Seen Fifteen: Taisuke Koyama 'Sensor_Code' (until 17th June 2018)
Seen Fifteen is a lovely little space in Peckham's Bussey Building, with a semi-regular programme of exhibitions and events with a focus on technologies within photography. Having visited a few times now since its opening in 2015, they also have good form for showcasing artists with tantalising aesthetics. 'Sensor_Code' is a selection of photography by Japanese artist Taisuke Koyama, exploring how photography fits into the post-digital era. Its private view coincided with the Peckham 24 Festival in mid-May and at the end of this review I will make a parallel with the Tate Modern's current exhibition, 'Shape of Light', which aims to document abstract photography in the history of art.
Taisuke Koyama, Photons 036C, 2018. Archival pigment print, 45cm x 67.5cm.
Seen Fifteen, London.
The exhibition is a selection of works from Koyama's different series, and learning that the artist wants to create an installation feel with his works makes a lot of sense in the gallery's curation. Pieces from the 'Photons' series line the walls; the artist uses an experimental photography process whereby light is reflected onto sensors in the darkroom resulting in a range of colours and patterns. Each one is unique, but at the same time they are uniform and affirm their identity as a series.
An accompanying press release cites the Great East Japan Earthquake in 2011 as a pivotal moment in transforming Koyama's practice, and his idea about capturing the "unpredictability" of life and events is done in a rather sophisticated way, in that the 'Photons' series is highly identifiable as a series yet there are distinct aesthetic differences. This continues into the second body of work displayed in the middle of the space, 'Light Field / Reflect Vague', conveying a bizarre sensation that some kind of algorithm was involved in their creation. Their placement, hanging from the ceiling in contrast to the wall-based works of the 'Photons' series, forces the viewer to navigate the space like a maze; the complex visual nature of the prints ensure that this is not a gimmick and each work is given careful reflection.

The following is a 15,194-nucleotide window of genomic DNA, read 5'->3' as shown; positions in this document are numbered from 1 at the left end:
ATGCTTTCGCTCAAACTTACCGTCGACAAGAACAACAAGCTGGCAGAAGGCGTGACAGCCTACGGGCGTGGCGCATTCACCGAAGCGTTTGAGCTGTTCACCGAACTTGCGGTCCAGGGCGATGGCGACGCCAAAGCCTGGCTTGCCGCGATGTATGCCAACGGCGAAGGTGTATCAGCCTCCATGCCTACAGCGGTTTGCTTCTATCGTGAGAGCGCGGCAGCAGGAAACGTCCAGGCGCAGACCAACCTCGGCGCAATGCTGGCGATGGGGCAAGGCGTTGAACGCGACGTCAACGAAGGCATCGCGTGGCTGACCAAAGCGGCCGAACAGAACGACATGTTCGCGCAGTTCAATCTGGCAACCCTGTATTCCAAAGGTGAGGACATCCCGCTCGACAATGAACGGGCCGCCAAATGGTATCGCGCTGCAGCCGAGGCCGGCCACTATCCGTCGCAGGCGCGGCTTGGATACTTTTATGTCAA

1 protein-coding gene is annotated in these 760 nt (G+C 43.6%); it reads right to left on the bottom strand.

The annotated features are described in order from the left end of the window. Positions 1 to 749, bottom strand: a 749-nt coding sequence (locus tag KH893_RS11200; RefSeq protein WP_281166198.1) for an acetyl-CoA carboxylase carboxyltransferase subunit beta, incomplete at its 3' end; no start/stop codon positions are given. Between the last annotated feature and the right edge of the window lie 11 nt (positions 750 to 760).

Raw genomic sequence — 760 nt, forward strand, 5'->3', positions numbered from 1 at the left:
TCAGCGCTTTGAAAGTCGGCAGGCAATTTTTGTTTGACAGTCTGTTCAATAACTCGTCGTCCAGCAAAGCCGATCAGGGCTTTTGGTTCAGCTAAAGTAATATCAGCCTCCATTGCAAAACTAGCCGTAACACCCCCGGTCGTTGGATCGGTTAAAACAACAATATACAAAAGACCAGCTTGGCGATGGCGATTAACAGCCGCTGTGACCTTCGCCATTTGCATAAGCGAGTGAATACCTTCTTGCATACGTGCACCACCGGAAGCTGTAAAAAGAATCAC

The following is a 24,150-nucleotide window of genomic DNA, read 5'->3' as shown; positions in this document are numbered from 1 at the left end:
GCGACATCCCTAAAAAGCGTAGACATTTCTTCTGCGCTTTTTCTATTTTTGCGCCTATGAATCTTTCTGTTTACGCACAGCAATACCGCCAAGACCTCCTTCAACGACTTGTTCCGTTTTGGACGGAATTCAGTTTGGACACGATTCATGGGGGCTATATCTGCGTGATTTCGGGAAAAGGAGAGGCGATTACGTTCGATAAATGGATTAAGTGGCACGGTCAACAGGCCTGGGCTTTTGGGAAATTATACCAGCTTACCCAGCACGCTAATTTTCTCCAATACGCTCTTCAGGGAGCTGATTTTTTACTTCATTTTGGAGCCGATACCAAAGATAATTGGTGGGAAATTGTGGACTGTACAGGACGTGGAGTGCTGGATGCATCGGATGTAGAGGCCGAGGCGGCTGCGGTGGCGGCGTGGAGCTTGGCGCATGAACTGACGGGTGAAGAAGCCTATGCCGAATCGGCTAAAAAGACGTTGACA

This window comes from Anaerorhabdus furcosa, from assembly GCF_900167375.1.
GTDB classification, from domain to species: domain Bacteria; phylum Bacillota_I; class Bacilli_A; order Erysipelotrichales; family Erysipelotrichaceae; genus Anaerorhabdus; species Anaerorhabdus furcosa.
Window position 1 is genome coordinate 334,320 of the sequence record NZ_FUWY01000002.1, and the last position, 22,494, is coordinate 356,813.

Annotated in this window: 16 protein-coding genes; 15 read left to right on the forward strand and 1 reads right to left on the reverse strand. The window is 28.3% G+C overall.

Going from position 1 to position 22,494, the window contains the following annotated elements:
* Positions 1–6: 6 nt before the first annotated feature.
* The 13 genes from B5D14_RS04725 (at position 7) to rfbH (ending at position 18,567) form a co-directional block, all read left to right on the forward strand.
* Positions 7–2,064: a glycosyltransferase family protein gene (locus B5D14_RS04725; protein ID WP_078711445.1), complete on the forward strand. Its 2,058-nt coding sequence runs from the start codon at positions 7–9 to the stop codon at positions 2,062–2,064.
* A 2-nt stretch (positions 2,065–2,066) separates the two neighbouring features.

Detail: Taisuke Koyama, Light Field / Reflect Vague (Sequence 02), 2018. Archival pigment print, 111.8cm x 600cm. Seen Fifteen, London.
Within a small space, Seen Fifteen and Koyama have made a notable effort to create an exhibition on the discussion of moving photography into a post-internet, post-digital age, where we are inundated with imagery at all times. Interestingly, as mentioned the Tate Modern's 'Shape of Light' exhibition is running at the same time as 'Sensor_Code', and although the two are in no way associated with one another, viewing both exhibitions a day apart was enlightening for me. Whereas the Tate's effort presents itself as a permanent collection of the twentieth century European history of art, Seen Fifteen have given photography a fresh, international voice with a clear research background, especially given that Koyama began his career in biology and environmental sciences. Koyama's work would have been a welcome addition to the contemporary section of 'Shape of Light', perhaps in dialogue with Maya Rochat's installation-style prints.